Kenya’s President Uhuru Kenyatta announced Saturday that the country’s coronavirus measures would be extended and its borders with Tanzania and Somalia closed.
The East African nation will stop the movement of people and vehicles — but not goods — from its southern and northern neighbours from midnight, the president said.
“Among the positive cases that have been registered in the country this week, a total of 43 cases have recently crossed the border from neighbouring Somalia and Tanzania,” Kenyatta said in a televised address.
That represents almost a quarter of the 166 cases recorded during that period, he added. Kenya has so far reported 830 positive coronavirus cases and 50 deaths.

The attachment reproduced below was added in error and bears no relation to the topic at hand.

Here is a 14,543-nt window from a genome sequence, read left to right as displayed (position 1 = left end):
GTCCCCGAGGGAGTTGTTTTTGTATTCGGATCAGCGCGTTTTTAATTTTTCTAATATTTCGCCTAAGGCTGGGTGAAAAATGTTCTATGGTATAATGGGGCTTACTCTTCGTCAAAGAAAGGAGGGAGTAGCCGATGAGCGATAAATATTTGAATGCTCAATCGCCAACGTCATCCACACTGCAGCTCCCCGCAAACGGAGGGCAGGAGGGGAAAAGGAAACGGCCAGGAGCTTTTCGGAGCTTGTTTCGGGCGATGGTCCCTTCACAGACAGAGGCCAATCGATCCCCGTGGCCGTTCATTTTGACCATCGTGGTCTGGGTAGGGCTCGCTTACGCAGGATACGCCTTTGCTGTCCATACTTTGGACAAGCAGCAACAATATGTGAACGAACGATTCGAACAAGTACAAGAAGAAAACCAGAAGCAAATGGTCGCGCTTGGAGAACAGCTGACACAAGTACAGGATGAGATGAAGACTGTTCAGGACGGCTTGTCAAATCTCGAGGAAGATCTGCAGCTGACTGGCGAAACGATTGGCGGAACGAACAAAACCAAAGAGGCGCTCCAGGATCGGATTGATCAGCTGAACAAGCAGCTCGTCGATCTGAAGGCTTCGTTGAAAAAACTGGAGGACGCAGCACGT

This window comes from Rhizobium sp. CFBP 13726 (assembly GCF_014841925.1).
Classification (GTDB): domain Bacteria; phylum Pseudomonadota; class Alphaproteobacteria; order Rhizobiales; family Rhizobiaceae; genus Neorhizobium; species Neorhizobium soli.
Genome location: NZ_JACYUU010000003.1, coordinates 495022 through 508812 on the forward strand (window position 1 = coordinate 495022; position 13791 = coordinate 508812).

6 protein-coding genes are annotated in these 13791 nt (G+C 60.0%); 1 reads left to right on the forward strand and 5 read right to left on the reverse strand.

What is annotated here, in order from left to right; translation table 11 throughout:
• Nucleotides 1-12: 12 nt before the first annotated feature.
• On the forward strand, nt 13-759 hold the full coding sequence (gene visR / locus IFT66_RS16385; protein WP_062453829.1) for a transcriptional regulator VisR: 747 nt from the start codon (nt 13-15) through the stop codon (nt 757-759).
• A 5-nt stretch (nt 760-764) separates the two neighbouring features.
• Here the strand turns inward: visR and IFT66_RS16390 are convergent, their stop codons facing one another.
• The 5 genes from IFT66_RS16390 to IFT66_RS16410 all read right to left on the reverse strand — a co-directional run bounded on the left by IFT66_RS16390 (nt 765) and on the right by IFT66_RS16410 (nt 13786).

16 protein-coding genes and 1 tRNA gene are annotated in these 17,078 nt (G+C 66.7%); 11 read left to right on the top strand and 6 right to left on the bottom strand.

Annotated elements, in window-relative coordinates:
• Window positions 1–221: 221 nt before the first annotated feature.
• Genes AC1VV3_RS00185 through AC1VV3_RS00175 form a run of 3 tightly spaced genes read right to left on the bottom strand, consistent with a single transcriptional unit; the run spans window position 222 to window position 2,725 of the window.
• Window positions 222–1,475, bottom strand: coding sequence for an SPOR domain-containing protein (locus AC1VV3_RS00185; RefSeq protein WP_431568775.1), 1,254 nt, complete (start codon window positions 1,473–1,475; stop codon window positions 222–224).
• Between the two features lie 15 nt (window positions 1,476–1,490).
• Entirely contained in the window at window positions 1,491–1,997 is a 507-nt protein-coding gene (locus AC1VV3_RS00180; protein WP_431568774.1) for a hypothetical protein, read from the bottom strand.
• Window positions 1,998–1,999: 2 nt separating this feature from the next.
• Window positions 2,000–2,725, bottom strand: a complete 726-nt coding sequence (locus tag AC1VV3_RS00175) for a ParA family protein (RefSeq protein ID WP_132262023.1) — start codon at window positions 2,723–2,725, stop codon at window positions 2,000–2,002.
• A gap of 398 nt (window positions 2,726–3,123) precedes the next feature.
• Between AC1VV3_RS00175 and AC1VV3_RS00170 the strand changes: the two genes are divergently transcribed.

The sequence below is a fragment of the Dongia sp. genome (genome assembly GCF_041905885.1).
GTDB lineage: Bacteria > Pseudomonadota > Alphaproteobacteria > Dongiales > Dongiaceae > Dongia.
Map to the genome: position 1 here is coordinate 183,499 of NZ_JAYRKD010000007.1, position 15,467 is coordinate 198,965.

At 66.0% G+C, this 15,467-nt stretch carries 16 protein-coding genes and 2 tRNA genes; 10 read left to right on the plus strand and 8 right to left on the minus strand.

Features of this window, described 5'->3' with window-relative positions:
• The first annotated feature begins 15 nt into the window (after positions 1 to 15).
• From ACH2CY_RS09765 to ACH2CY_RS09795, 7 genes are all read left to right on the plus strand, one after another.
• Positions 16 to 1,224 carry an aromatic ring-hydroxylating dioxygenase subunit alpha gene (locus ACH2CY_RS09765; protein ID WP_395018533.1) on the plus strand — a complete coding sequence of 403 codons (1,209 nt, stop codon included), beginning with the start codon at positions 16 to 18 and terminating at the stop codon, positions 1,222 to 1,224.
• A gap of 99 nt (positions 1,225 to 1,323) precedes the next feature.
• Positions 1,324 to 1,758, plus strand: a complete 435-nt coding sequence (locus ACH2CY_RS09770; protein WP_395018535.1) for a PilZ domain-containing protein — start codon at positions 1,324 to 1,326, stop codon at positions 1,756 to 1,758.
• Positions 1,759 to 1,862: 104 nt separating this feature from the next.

Tanzania has been increasingly criticised over its management of the pandemic.
Meanwhile experts have warned that Somalia — a fragile, under-resourced state already facing an armed insurgency, a locust invasion and flooding — is unable to cope with an outbreak.
Kenyatta also said the national 7pm-5am curfew would be extended until June 6, as would a ban on entering or exiting the cities of Nairobi, Mombasa, Kilifi, Kwale and Mandera.
“A brutal and unforgiving enemy is at our wall. He is trying to gain entrance using every door and every window,” Kenyatta said.
He also announced that truck drivers would be tested before entering Kenya, saying that border tests had identified 78 infected drivers, all turned back.
International flights have been suspended since March 25.
“If we do not take additional precautionary measures and get even more serious in implementing existing guidelines, the number of people who will get sick and die is going to rise sharply,” he warned.